In early 2010, at an exclusive private club in Old Montreal, Lucien Bouchard met with his former prize recruit, François Legault, to talk politics and the need for a new party in Quebec.
The club, named 357c for its 200-year-old address on rue de la Commune, bills itself as a place where creative thinking can be conducted in “the utmost comfort and discretion.” This occasion called for privacy.
Mr. Bouchard, a former Parti Québécois premier and an inspirational figure for pro-independence forces in the 1995 referendum, had been out of politics for almost a decade and was determined to stay out of the fray. Mr. Legault, a former minister recruited by Mr. Bouchard in 1998, had resigned from the PQ just a few months earlier.
Experience drove them to the same conclusion: Quebec sovereignty was an impossible dream and the PQ, while leading in the polls at the time, was defending an option that was obsolete.
“I met Mr. Bouchard a few times over the past few years, and we discussed a lot of things,” Mr. Legault recalled in an interview. “For a few years now I witnessed a political vacuum in Quebec. It was only by default that the PQ [in 2010]was ahead in the polls. … But I sensed that people had no desire to decide between sovereignty and Canadian federalism.”
Nearly two years later, Mr. Legault leads an upstart party called the Coalition Avenir Québec that swallowed up its right-of-centre rival this week. The new party was far in the lead in recent polls – thanks, in part, to a promise to put sovereignty on the shelf. The PQ is coming apart at the seams with constant leadership crises, while the Bloc Québécois is a rump. Support for Quebec independence has slipped as low as 33 per cent, below the 40 per cent long held as a floor.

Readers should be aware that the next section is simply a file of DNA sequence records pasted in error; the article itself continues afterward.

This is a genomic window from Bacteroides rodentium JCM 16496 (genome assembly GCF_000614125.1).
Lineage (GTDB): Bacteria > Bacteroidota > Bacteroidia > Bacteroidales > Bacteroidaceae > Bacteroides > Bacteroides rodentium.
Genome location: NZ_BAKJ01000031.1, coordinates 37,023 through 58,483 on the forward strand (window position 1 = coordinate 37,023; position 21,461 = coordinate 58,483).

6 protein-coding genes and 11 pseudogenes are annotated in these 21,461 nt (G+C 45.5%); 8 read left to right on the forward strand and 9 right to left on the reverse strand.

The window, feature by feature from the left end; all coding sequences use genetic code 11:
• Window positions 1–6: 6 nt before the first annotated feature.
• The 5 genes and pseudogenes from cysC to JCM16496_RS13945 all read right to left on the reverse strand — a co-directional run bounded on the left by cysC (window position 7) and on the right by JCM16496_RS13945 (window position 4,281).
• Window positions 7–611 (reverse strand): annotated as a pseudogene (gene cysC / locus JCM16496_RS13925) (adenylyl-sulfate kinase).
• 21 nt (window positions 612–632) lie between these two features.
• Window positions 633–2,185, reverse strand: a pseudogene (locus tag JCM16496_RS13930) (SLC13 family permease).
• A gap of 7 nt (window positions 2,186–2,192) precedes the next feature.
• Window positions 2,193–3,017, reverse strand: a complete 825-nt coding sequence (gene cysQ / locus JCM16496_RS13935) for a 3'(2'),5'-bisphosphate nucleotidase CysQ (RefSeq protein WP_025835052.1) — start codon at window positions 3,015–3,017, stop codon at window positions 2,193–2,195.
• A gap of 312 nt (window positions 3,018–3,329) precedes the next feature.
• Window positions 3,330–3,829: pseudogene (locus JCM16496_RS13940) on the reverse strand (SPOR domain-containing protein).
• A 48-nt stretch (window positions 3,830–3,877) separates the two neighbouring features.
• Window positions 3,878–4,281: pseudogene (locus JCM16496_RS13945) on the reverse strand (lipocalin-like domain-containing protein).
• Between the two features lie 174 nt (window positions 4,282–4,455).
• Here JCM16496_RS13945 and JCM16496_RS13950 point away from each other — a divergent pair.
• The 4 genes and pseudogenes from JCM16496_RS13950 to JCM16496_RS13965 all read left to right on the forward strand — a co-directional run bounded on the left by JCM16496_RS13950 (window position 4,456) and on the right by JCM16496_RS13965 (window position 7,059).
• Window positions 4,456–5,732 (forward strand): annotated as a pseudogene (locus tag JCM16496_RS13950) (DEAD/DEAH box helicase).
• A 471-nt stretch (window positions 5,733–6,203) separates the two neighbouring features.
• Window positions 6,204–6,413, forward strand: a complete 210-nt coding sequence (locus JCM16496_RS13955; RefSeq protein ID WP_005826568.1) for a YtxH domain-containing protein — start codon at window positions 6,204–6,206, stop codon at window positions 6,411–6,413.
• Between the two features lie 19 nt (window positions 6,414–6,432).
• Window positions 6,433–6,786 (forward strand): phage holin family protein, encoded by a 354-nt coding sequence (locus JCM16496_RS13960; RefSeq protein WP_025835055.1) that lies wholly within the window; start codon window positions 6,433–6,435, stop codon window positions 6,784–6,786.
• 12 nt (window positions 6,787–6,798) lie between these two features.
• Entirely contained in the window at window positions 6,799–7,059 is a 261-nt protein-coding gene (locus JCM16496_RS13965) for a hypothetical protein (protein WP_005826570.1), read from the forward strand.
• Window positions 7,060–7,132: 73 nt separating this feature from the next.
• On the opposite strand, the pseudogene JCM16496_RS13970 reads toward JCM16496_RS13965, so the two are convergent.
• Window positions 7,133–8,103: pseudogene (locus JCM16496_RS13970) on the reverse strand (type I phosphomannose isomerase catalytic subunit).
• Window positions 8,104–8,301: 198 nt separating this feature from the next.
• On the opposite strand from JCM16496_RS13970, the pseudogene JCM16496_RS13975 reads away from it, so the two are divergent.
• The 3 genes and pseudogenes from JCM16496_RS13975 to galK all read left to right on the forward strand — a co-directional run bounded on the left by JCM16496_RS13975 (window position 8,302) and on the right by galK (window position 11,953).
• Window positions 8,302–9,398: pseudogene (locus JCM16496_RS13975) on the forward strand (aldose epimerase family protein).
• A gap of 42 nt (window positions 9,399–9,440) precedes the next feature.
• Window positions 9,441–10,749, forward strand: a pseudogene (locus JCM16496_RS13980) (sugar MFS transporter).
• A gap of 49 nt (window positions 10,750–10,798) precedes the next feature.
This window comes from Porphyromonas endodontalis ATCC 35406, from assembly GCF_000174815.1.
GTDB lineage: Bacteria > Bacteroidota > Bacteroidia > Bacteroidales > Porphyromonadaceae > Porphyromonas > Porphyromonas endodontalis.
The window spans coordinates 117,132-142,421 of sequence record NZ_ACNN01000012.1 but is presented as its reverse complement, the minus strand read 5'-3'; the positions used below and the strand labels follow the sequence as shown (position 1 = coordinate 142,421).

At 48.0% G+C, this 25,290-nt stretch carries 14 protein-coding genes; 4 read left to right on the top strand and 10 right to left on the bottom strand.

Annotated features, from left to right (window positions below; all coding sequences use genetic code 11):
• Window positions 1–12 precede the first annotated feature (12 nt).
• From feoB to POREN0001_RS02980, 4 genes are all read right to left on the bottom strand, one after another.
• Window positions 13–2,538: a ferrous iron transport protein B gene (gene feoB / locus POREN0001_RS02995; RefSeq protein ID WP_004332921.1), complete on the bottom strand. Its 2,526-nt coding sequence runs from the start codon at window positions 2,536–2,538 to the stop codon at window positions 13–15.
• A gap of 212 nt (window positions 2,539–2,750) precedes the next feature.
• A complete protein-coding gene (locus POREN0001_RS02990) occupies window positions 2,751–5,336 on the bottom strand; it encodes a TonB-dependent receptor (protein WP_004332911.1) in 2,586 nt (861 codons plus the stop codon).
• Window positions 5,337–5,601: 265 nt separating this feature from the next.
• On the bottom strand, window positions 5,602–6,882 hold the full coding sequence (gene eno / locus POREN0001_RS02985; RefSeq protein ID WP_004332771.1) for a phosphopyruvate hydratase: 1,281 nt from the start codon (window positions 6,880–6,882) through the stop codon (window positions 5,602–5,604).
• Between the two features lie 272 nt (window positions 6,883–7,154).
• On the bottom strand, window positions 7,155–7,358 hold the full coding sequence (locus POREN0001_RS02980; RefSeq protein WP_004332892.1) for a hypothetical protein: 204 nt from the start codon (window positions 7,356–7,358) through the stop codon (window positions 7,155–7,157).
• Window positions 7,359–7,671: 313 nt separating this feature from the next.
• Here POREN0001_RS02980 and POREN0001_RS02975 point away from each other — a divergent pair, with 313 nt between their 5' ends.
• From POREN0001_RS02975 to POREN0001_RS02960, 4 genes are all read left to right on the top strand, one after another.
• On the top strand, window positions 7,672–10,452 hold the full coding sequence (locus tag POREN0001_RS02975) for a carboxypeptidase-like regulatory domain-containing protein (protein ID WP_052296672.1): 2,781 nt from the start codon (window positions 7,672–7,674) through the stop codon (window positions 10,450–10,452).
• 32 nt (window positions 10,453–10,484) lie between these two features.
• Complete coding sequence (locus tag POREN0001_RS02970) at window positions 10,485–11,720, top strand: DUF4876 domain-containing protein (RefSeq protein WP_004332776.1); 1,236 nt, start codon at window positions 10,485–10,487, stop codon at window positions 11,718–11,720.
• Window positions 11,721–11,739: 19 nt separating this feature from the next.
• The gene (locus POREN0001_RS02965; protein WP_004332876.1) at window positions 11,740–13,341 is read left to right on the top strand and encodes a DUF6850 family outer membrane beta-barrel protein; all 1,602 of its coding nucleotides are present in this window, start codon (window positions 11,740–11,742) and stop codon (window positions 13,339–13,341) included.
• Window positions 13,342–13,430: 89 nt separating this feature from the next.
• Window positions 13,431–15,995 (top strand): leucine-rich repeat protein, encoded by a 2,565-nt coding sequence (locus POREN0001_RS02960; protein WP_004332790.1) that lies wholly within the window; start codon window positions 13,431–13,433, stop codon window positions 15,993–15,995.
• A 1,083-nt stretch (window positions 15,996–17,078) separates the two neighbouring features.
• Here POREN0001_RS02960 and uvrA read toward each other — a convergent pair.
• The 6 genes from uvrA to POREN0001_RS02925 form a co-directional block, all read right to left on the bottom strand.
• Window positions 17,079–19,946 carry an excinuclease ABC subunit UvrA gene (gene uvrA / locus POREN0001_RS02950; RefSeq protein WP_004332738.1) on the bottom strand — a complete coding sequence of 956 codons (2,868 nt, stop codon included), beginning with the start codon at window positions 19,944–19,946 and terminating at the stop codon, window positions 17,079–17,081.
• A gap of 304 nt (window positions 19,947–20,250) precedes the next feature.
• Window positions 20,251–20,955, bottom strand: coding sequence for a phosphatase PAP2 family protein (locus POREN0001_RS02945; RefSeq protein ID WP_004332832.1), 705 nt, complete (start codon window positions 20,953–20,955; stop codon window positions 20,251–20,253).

At the moment, Quebeckers are less likely to debate the merits of independence than to argue over what went wrong. Was sovereignty just another trip of the Woodstock generation? Did federalists stumble into a winning strategy with constitutional dormancy and occasional concessions? Or is it just that 17 years of mediocre PQ leadership has failed to stir Quebec nationalists?
Ever since Pierre Trudeau declared “separatism is dead” just before the PQ took power in 1976, few dare make such predictions. But the sovereignty movement is gravely ill, and in the most unexpected places.
The Université de Montreal is traditionally one place to find the young francophones who fuelled the dream with numbers and zeal. In 1970, the RCMP singled out the school as “a hotbed of separatists,” according to documents unearthed by author Steve Hewitt.
For many of today’s students, the sovereignty-federalism debate feels passé, a battle fought by their parents’ generation.
This fall, a political-science professor at the university conducted an online poll of his first-year undergraduate students. How many supported Quebec sovereignty? Of the 160 students in the class, only 31 per cent answered positively, 49 per cent were against and the rest undecided.
The professor, a man in his 40s, was taken aback. When he was a young student, he told the class, everyone would have said yes to sovereignty.